Appellant maintains that the preliminary designation of lots which placed Mrs. Murray's home on a hexagonal lot facing a cul de sac and which was referenced in and attached to the sales contract provided a key for designating the parcel to be retained by Mrs. Murray, and thereby provided a key by which the property to be sold could be sufficiently described. However, it is undisputed that the preliminary designation of lots did not accurately reflect the actual site on which Mrs. Murray's home was located. In light of the inaccuracy of the preliminary designation, it cannot be said that the preliminary designation was "clear on its face as to [the] size, shape, and location" of the lot to be retained by Mrs. Murray. See Kauka Farms v. Scott, 256 Ga. 642, 645, 352 S.E.2d 373 (1987). Therefore, the preliminary designation does not "lead to the establishment and the location of boundaries as of the time of the execution of the conveyance." Laurens County Bd. of Educ. v. Stanley, 187 Ga. 389, 390, 200 S.E. 294 (1938). The trial court did not err when it determined that the agreement for the sale of real estate was void for want of a sufficient description.
2. Appellant next asserts that the trial court erroneously concluded that the parties did not enter into a subsequent contract. Appellant points to various documents which he contends comprise a subsequent contract entered into by the parties when Mrs. Murray signed documentation extending the closing date set in the March 1994 sales agreement. The documents appellant alleges make up the subsequent contract consist of: a letter from appellant to Mrs. Murray which accompanied a proposed contract modification concerning an application for re-zoning of the property (which Mrs. Murray signed); an appraisal report; an application for re-zoning and the county commissioners' decision thereon; and Mrs. Murray's affidavit in which she stated that appellant informed her that the lot configuration would have to be re-drawn, that she requested that he give her the best lot he could under the circumstances and she would determine whether it was acceptable, and in which she admitted that she had signed an amendment to the sales contract in September 1994 in order to extend the date for closing. In essence, appellant seeks *196 a declaration that the 1994 agreement was modified by subsequent documentation which more accurately depicted the location of Mrs. Murray's home and the 25,000 square foot parcel she was to retain. However, the 1994 agreement contained a provision requiring that any modification be in writing and signed by the parties. The record does not contain a document establishing the boundaries of the property to be sold signed by appellant and Mrs. Murray and her daughter. Thus, the 1994 agreement was not modified pursuant to contractual requirements.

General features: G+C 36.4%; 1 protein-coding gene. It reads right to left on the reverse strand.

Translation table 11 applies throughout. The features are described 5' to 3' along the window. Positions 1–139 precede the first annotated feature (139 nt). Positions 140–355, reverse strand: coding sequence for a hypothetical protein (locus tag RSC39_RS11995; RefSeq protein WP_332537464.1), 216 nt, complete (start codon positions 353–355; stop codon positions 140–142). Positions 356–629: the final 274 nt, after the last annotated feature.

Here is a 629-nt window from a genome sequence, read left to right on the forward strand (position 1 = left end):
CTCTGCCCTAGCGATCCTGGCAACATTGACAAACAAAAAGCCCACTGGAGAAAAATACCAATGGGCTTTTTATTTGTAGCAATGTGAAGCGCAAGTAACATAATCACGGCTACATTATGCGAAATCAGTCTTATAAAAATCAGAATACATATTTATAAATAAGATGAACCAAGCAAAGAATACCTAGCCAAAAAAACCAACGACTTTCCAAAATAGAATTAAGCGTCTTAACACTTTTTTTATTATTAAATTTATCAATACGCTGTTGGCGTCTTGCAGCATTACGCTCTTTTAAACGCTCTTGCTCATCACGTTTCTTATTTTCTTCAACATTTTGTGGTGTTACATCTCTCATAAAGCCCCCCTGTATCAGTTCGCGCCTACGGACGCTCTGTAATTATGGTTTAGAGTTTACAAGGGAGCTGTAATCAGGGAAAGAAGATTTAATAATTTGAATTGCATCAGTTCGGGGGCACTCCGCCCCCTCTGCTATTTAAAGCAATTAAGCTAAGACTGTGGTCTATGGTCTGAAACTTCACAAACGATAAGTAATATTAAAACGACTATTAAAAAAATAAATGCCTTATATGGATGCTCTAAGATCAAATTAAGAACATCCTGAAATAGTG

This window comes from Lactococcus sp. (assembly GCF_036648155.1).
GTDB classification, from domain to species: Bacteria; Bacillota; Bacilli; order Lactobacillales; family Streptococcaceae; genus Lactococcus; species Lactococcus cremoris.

All the Justices concur.